The immunomodulatory effect of levamisole is influenced by postoperative changes and type of lymphocyte stimulant
- 70 Downloads
The results of both laboratory and clinical research into the immunomodulatory activity of levamisole have shown a considerable degree of inconsistency and sometimes contradiction. This is probably a reflection of the lack of understanding of the mechanism(s) of action of levamisole and it is therefore necessary to base conclusions about its immunomodulatory efficacy in the treatment of disease on experimental assays that take into consideration the in vivo conditions. This investigation was designed to compare the immunomodulatory activity of levamisole under clinically achievable and non-achievable conditions as judged by changes in the perioperative proliferative response of lymphocytes from 30 patients with colorectal cancer. The results obtained showed that proliferation in antigen (purified protein derivative, PPD)-stimulated, but not phytohaemagglutinin(PHA)- or staphylococcal-enterotoxin-B(SEB)-stimulated, lymphocyte cultures was consistently and significantly augmented by levamisole in concentrations of 25 ng–25μg/ml. High concentrations of levamisole (25 μg/ml and 100 μg/ml) were inhibitory to PHA- and SEB-stimulated, but not PPD-stimulated, lymphocyte cultures, especially in the postoperative period. Of particular interest was the observation that, although levamisole temporarily lost its stimulatory activity in the post-operative period (third postoperative day), it did enhance antigen-stimulated lymphocytes at the time of the nadir of the postoperative suppression of lymphocyte proliferation (first postoperative day). Clinically achievable concentrations of levamisole are therefore effective both before and after operation in enhancing the response of lymphocytes to antigens.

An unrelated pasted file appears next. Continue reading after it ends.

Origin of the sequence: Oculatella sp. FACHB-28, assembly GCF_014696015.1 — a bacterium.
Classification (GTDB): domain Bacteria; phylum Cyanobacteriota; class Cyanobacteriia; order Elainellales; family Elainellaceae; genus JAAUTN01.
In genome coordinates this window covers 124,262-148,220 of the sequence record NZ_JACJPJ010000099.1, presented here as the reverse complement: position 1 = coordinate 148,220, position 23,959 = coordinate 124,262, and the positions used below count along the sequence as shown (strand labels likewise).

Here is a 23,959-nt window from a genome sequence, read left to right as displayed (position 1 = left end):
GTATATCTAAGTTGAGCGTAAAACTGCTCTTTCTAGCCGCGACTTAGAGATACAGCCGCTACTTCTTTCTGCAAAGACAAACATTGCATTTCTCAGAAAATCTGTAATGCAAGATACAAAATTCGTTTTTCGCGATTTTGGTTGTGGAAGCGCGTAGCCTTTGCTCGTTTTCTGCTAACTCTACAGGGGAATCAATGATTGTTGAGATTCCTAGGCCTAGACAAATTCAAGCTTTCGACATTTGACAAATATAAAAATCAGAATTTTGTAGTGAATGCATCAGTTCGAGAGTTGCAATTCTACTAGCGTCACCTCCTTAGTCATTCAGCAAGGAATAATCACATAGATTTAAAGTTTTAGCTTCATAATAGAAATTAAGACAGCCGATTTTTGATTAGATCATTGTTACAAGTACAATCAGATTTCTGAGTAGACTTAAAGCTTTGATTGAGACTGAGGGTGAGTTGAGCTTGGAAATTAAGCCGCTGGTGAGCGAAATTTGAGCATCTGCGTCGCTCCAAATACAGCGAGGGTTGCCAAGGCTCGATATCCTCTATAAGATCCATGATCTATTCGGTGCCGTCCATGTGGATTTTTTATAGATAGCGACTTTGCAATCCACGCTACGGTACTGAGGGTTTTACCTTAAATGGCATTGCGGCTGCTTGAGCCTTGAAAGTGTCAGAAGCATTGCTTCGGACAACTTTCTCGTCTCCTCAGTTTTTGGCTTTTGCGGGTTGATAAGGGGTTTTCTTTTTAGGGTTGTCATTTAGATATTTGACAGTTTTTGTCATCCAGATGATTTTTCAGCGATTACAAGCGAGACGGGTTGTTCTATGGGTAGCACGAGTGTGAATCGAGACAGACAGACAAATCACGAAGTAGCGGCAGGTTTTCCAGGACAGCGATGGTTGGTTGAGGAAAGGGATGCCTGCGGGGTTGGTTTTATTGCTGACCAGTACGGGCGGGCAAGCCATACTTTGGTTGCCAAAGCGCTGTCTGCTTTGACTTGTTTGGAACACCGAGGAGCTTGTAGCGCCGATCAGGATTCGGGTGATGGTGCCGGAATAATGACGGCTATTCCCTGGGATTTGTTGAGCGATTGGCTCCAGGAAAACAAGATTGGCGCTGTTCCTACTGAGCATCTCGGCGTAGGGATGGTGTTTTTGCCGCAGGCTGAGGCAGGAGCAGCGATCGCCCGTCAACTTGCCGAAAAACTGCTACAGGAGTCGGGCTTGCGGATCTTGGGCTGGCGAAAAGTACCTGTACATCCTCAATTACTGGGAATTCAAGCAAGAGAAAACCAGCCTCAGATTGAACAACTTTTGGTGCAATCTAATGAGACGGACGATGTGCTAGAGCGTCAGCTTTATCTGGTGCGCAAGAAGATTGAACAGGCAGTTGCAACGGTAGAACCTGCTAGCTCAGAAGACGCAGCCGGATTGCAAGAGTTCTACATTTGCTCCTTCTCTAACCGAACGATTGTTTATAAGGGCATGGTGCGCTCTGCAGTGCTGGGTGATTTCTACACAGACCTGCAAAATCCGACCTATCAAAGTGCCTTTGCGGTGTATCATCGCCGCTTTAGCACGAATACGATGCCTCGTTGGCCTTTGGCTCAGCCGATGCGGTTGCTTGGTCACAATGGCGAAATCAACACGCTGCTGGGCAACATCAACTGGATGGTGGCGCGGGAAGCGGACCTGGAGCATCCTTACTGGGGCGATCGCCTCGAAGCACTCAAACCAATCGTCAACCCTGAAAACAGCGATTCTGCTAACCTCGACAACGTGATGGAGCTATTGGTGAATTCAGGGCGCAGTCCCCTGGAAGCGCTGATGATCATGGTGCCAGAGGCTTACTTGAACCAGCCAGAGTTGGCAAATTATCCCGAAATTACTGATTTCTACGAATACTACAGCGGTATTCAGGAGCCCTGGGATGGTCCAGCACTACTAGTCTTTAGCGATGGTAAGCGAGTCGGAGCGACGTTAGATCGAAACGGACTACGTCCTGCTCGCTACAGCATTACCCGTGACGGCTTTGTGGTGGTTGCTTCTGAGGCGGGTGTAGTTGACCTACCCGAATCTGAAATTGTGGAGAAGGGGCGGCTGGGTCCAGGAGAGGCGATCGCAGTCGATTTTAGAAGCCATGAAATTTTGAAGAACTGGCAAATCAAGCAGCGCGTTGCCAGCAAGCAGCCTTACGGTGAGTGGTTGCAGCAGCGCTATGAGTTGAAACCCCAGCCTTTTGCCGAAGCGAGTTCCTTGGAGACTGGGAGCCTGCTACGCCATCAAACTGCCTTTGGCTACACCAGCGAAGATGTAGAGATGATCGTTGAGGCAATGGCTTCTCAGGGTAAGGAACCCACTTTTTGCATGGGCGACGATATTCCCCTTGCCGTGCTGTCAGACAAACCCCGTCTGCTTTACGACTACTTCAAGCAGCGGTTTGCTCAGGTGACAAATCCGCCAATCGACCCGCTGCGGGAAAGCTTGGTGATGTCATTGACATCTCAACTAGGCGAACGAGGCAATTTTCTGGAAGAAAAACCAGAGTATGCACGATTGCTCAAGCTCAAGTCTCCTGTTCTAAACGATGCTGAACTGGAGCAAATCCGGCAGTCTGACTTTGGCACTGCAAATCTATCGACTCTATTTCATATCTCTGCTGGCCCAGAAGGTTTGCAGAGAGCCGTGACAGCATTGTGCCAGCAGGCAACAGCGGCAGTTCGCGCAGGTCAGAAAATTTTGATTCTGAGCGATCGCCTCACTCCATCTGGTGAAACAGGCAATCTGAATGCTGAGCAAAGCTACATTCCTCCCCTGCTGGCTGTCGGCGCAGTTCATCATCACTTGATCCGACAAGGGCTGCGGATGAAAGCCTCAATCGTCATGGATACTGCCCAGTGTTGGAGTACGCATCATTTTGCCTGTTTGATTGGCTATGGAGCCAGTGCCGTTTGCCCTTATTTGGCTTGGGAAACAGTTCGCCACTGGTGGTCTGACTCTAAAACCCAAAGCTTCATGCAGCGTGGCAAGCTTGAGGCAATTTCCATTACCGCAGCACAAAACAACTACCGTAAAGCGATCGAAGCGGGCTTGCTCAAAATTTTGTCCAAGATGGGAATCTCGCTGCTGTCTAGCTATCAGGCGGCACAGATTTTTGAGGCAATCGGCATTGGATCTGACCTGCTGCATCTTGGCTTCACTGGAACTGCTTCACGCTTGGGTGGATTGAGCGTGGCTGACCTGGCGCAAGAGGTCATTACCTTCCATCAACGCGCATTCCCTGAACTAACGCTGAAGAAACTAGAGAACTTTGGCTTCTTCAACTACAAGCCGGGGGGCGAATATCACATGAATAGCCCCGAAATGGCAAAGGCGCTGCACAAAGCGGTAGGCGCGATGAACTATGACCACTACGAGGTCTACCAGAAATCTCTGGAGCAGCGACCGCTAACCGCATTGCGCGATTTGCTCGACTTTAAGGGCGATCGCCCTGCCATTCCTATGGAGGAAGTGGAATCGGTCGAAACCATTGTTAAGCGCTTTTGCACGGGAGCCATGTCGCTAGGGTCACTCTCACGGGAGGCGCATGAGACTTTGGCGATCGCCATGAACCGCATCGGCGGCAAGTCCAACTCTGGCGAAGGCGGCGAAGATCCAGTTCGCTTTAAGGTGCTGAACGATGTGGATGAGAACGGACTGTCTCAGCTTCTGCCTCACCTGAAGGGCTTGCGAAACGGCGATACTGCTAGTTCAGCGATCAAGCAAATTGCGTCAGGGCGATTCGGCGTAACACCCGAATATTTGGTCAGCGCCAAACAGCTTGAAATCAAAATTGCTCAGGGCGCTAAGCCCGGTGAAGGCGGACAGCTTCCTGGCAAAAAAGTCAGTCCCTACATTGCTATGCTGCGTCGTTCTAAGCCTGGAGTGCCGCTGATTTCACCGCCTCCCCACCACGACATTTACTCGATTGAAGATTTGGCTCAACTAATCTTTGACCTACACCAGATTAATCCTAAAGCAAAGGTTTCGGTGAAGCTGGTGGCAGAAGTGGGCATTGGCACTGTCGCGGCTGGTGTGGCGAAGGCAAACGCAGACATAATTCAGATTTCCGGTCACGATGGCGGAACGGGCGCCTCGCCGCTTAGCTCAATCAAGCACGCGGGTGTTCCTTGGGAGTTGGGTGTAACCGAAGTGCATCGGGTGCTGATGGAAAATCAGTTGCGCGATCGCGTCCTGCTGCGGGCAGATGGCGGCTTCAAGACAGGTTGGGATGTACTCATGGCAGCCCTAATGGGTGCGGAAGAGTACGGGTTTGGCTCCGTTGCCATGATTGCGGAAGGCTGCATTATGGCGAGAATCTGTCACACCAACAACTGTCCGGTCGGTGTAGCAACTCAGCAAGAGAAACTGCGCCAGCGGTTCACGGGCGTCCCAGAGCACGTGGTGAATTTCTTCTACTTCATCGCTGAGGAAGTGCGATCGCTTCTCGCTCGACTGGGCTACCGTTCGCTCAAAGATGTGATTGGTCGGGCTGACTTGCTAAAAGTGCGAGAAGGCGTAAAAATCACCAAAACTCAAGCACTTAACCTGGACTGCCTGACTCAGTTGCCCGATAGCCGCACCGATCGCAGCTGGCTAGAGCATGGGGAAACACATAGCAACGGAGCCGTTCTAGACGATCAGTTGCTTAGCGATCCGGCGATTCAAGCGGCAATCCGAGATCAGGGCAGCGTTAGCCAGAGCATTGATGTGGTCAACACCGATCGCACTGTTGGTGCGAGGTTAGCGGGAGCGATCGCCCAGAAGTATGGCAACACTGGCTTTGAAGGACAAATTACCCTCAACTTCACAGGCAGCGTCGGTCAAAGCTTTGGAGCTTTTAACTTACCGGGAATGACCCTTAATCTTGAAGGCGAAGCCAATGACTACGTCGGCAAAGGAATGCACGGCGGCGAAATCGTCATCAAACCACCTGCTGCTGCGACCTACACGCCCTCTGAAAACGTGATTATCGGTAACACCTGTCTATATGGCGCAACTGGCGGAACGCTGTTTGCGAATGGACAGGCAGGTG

Key wordsLevamisole lymphocytes PPD SEB PHA
Unable to display preview. Download preview PDF.
- 1.Amery WK, Christian H (1984) Levamisole. In: Fenichel RL, Chrigos MA (eds) Immune modulation agents and their mechanisms. Dekker, New York, p 383Google Scholar
- 3.Boyum A (1968) Separation of leukocytes from blood and bone marrow. Scand J Clin Lab Invest 21 [Suppl 97]: 1Google Scholar
- 4.Daly LE, Bourke GJ, McGilvrey J (1991) Interpretation and uses of medical statistics, 4th edn. Blackwell Scientific, OxfordGoogle Scholar
- 9.Kimball ES, Schneider CR, Jisher MC, Clark MC (1992) Levamisole causes differential cytokine expression by elicited mouse peritoneal macrophages. J Leukoc Biol 25:349Google Scholar
- 10.Lichtenfeld JL, Desner MR, Wiernik PH, Mardiney MR, Jr (1976) Modulating effects of levamisole (NSC-177023) on human lymphocyte response in vitro. Cancer Treat Rep 6:571Google Scholar
- 13.Miwa H, Kawai T, Nakahara H, Orita K (1980) Decrease in cell mediated immunity by surgical intervention and its prevention by levamisole. Int J Immunopharmacol 2:31Google Scholar
- 16.Renoux G (1980) The general immunopharmacology of levamisole. Drugs 19:89Google Scholar
- 19.Sharon N, Lis H (1989) Lectins. Chapman & Hall, London, p 126Google Scholar
- 21.Symoens J, De Cree J, Van Beoer WFM, Janssen PAJ (1979) Levamisole. In: Goldberg ME (ed.) Pharmacological and biochemical properties of drug substances. American Pharmaceutical Association & Academy of Pharmaceutical Sciences, Washington, p 407Google Scholar